People with HIV are living longer and their care has shifted towards the prevention and management of comorbidities. However, little is known about who is providing their care. Our objective was to characterize the provision of HIV care in Ontario by physician specialty.
We conducted a retrospective population-based observational study using linked administrative databases in Ontario, Canada, a single payer health care system. All Ontarians with HIV were identified using a validated case ascertainment algorithm. We examined office-based health care visits for this cohort between April 1, 2009 and March 31, 2012. Physician characteristics were compared between specialty groups. We stratified the frequency and distribution of physician care into three categories: (a) care by physician specialty (family physicians, internal medicine specialists, infectious disease specialists, and other specialists), (b) care based on physician caseload (low, medium or high categorized as ≤5, 6-49 or ≥50 HIV patients per physician), and (c) care that is related to HIV versus unrelated to HIV.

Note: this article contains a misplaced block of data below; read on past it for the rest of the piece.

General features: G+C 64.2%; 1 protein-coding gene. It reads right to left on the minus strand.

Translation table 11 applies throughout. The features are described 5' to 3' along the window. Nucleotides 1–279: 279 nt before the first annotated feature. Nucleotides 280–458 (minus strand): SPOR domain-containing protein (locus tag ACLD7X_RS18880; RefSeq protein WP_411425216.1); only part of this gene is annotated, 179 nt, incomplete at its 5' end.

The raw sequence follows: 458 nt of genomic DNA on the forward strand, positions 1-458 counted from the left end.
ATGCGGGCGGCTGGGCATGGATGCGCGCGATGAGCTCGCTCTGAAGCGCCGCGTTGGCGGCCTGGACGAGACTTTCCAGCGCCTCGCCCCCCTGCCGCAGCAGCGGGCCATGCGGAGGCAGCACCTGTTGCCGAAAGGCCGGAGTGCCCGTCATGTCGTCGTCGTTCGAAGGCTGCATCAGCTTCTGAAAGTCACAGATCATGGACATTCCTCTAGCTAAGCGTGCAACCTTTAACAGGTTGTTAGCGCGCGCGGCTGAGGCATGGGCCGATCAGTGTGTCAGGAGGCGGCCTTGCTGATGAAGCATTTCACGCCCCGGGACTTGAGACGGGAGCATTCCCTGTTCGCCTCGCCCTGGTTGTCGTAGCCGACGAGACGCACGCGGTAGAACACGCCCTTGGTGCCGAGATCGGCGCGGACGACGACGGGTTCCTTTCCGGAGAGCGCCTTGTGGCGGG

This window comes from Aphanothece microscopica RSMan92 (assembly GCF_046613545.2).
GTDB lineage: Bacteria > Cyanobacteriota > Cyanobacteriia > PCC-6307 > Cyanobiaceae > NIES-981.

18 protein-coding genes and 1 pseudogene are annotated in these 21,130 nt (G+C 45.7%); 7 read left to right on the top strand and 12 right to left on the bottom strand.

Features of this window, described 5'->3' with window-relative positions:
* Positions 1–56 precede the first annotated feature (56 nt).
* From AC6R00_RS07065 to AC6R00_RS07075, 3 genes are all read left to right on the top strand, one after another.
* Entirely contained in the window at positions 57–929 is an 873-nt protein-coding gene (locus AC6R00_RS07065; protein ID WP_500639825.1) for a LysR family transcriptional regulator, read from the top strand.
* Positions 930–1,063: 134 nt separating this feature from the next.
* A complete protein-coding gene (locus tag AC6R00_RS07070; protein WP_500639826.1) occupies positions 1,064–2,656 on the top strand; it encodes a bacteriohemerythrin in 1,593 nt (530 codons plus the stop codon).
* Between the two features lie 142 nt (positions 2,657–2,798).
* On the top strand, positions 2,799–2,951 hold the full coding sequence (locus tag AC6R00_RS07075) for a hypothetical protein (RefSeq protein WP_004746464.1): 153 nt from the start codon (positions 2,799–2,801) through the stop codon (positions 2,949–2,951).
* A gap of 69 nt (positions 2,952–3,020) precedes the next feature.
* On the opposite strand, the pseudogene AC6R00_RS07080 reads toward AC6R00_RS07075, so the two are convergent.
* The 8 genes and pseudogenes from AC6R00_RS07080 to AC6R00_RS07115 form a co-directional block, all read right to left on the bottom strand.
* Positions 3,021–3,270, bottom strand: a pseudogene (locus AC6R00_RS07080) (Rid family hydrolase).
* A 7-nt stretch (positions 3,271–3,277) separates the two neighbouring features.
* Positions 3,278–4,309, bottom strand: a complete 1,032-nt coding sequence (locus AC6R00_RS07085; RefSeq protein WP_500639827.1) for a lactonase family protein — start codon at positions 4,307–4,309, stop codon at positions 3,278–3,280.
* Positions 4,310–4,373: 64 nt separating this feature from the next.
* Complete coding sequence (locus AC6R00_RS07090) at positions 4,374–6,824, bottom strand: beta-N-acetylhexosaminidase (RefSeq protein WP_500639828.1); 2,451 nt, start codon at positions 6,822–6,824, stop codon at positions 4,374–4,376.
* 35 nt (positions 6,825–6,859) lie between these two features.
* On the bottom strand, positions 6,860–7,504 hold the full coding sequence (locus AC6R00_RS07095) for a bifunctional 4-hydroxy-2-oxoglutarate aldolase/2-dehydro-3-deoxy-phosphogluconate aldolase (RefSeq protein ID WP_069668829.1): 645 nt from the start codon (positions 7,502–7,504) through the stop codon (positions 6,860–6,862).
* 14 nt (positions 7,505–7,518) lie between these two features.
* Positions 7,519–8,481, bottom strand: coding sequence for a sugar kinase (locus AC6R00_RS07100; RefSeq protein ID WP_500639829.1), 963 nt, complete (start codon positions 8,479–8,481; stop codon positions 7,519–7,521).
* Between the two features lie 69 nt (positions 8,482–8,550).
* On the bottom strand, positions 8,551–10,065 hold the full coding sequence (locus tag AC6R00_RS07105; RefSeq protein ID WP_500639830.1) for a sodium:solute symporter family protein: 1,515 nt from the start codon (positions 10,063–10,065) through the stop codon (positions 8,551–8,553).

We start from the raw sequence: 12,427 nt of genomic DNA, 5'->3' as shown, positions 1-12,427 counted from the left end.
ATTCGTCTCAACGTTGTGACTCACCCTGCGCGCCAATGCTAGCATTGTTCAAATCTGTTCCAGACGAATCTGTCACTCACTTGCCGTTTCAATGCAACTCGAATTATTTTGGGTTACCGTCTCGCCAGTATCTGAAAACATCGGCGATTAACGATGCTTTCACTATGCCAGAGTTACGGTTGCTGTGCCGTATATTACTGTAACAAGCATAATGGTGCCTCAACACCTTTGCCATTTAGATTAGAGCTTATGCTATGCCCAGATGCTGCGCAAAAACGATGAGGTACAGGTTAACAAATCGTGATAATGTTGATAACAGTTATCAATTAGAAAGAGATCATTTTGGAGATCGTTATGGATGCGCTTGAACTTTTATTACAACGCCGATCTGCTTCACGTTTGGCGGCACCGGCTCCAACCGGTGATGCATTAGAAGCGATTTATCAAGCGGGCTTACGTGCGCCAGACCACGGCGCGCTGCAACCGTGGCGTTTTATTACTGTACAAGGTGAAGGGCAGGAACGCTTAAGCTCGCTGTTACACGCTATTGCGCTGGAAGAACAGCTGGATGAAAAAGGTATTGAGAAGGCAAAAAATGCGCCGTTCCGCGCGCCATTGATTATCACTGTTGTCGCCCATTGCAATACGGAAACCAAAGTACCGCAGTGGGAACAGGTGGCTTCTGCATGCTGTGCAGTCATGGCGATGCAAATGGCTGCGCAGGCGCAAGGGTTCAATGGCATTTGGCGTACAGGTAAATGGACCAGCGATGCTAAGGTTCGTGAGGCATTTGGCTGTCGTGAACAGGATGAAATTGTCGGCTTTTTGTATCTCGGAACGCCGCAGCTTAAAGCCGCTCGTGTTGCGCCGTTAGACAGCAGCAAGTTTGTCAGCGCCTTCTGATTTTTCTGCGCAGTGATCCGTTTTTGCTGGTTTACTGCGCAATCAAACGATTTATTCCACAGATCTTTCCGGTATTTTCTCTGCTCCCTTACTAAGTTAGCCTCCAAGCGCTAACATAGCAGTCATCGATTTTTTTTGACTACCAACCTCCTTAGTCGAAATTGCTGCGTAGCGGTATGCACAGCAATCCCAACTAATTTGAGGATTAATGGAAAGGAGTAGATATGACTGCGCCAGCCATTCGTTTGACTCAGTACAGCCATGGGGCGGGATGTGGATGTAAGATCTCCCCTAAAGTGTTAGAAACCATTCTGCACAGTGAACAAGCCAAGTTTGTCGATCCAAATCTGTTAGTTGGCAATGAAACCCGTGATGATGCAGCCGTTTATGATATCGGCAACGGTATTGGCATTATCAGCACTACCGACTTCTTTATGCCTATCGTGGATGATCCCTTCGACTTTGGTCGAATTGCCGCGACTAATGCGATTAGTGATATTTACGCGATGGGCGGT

Family physicians were older, graduated earlier, were more often female, and were the only group practicing in rural settings. Unlike other specialists, most family physicians (76.8%) had low-volume caseloads. There were 406,411 outpatient visits made by individuals with HIV; one-third were for HIV care. Family physicians provided the majority of care (53.6% of all visits and 53.9% of HIV visits). Internal medicine specialists provided 4.9% of all visits and 9.6% of HIV visits. Infectious disease specialists provided 12.5% of all visits and 32.7% of HIV visits. Other specialties provided 29.0% of visits; most of these (33.0%) were to psychiatrists.
The distribution of visits to physicians caring for HIV patients reveals different patterns of health care delivery by specialty and HIV caseload. Further research should delineate how specialties share care for this population and how different patterns relate to quality of care.